Metabolic Syndrome Linked To Antibiotic Usage

In order to destroy harmful bacteria responsible for a particular illness, antibiotics are given to hasten recovery. However the indiscriminate use of antibiotics during infancy does not only destroy harmful bacteria but also hampers beneficial bacteria in the gut, thus significantly modifying the micro biotic community of the gut.

antibiotic usage

The bacteria present in the intestine plays a massive role in the body and have a variety of functions, including playing a role in obesity. The microbiome in the intestine is majorly dependent on the kind of diet an individual consumes, but serious long term consequences can take place with exposure towards antibiotics during infancy. According to research published in The Guardian, it was seen that babies who were administered penicillin stood at a greater risk of becoming obese in later life due to the dramatic modifications in their gut flora.

If a child is extremely ill, the question of administering antibiotics does not arise; however if it is a marginal illness, the doctor needs to think twice before prescribing antibiotics and perhaps give it a day or two for the child to recover from the illness, instead of prescribing long term antibiotics.

Another research paper published in the journal Cell, concludes that there is a window period when alterations to the microbiome in the gut can have a life-threatening and semi-permanent impact on the metabolism of the body. In the study it was seen that when mice were administered antibiotics for the first three weeks of their life, they grew up to be approximately 20% heavier and had more than 50% body fat than the other controls. It is important to understand the role of microbiome in obesity as one of the most significant reasons for doing so is the increased risk of malignant tumors at the top of it.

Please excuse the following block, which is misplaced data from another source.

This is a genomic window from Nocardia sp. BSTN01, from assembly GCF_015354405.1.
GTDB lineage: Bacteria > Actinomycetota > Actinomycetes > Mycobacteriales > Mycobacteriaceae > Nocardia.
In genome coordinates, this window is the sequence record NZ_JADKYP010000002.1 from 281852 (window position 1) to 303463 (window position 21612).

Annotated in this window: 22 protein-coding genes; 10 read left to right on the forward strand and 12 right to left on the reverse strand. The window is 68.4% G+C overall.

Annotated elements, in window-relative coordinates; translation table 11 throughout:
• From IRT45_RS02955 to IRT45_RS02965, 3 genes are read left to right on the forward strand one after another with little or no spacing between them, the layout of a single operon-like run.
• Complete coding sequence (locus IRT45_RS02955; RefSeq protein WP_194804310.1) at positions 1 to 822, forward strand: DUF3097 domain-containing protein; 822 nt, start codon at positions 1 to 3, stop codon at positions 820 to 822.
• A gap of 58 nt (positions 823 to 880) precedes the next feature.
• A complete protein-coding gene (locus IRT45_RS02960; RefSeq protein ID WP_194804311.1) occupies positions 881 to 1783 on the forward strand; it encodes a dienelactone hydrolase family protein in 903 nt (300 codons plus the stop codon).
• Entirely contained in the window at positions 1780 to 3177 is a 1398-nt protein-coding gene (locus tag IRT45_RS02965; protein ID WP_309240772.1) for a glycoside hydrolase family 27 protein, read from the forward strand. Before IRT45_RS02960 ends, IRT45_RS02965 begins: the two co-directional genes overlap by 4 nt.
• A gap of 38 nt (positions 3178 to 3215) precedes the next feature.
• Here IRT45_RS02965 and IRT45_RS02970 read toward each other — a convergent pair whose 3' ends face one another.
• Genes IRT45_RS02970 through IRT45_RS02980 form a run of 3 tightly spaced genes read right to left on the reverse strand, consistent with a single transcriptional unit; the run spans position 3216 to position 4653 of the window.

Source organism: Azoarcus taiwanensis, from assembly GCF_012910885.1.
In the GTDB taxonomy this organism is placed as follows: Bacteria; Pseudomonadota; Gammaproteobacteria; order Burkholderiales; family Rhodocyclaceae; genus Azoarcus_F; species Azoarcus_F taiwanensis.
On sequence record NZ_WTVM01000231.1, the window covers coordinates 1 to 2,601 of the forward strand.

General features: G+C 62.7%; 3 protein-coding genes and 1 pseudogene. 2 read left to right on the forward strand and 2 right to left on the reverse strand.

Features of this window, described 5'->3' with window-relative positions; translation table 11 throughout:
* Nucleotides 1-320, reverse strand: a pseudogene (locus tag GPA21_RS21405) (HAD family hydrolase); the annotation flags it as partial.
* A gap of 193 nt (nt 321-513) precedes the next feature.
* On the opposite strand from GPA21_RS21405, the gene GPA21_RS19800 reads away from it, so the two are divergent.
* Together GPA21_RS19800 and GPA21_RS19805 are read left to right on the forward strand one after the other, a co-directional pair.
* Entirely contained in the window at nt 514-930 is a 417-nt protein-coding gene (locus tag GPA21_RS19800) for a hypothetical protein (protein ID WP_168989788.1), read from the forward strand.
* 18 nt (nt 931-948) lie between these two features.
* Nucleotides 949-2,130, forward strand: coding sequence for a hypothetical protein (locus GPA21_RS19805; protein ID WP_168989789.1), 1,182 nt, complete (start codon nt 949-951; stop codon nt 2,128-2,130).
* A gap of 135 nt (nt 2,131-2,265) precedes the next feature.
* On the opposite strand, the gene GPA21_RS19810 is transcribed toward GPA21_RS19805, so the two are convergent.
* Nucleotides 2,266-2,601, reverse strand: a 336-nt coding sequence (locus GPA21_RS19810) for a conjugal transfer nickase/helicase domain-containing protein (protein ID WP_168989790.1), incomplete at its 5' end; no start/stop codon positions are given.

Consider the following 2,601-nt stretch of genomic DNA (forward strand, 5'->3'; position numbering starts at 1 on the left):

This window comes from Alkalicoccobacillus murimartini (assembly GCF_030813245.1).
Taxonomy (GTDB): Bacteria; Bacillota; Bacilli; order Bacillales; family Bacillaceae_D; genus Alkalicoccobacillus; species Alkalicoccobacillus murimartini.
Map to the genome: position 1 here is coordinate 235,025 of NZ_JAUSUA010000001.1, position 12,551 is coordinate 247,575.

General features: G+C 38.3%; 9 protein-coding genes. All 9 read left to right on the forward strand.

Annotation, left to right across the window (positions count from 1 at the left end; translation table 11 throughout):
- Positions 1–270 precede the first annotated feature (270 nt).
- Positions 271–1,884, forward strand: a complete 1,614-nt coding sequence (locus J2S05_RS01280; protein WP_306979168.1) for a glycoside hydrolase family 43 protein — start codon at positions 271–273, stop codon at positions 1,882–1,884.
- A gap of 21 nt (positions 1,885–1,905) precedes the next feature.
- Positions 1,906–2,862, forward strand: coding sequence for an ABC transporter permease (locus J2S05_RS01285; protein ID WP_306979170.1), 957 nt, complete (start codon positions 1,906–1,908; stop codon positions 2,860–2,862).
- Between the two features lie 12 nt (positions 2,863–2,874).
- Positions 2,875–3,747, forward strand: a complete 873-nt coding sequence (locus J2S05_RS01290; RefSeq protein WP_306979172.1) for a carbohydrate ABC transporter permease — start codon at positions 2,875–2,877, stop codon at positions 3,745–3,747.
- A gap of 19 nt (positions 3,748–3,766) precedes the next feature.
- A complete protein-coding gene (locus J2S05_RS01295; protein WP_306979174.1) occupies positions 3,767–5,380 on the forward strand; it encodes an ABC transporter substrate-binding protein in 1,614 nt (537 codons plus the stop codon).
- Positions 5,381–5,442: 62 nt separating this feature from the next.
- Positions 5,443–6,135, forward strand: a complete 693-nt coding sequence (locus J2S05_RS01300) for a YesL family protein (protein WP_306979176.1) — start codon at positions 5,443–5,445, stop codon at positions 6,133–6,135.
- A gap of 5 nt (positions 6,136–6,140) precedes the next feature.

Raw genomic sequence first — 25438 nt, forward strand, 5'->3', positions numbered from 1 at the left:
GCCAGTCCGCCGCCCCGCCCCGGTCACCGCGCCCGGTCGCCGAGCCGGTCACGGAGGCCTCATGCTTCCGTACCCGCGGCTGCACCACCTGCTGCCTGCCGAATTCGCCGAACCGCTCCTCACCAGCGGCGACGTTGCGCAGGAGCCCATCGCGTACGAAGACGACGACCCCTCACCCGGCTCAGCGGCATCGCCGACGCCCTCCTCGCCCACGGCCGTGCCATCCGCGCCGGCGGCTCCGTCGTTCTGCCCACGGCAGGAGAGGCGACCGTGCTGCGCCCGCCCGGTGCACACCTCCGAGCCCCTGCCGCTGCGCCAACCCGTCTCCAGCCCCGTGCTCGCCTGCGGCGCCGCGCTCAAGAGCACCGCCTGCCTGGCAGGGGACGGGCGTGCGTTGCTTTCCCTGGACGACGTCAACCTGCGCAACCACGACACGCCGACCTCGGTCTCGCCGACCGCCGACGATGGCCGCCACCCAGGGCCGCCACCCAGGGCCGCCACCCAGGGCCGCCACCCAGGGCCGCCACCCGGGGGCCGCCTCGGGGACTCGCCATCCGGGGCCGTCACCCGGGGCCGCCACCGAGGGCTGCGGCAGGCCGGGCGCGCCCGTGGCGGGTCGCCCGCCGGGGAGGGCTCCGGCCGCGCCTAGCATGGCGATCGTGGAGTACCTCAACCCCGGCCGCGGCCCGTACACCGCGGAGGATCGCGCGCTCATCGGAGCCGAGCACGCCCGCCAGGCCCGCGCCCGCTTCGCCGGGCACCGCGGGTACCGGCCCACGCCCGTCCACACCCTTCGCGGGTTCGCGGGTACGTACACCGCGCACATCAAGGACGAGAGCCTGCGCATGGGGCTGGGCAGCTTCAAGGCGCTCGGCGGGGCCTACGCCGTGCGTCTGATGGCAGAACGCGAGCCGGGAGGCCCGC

In another recent experiment, information was examined from more than 4 million people over the age of 15. With every 5.5 kg increase in the weight of the body, there was an increased risk for over eight types of malignant tumors including thyroid cancer, cancer of the cervix, cancers in the kidney, gallbladder, uterus and leukaemia. In the featured mouse experiment, experimenters discovered for particular types of intestine bacteria that were of critical significance to metabolism, including lactobacillus. With the use of antibiotics, these four categories of bacteria were eliminated in the intestine, as seen in the mice study that caused metabolic changes to take place, triggering the effect of obesity.

The main issue with antibiotics is that when a certain type of bacteria is destroyed in the gut, it allows irrepressible ones to take over and thrive, and in most cases it is seen that harmful bacteria are stronger and tend to thrive better than good bacteria.

The best way to optimise intestine bacteria is through one’s diet. It is extremely important to drastically cut down the consumption of empty carbohydrates, especially processed foods and all forms of sugar. Of special mention are genetically engineered ingredients that must be completely eliminated from one’s diet. Other harmful foods that can impact good bacteria include chlorine water and pasteurised foods. Processed foods containing gluten are specifically known to harm microflora and overall good health. Water containing chlorine not only destroys harmful bacteria but can also kill beneficial bacteria in the intestine.

A diet that can help in promoting good bacteria in the gut is one that contains unsweetened foods, unprocessed and whole foods, fresh produce, traditionally cultured and fermented foods. Some instances of cultured and fermented foods include yoghurt, kimchi, fermented vegetables, tempeh, miso, olives and various products made from raw and unpasteurised organic dairy. These foods are critical in healing and sealing healthy bacteria in the gut.

To promote good bacteria, begin by consuming 1/4 to half a cup of fermented vegetables with every meal and include various kinds of unsweetened foods or fermented dairy products throughout the day. You can begin with just one or 2 teaspoons every day and increase the amount as tolerated.

Speak to your medical practitioner about prescribing a high intensity probiotic supplementation, in case your body is severely compromised, but at the end of the day, it is important to understand that there is no substitute for real food. As your body begins to accept a higher level of fermented foods in your diet, you could enhance and supplement your diet with various natural probiotic foods to restore the flora in the gut.

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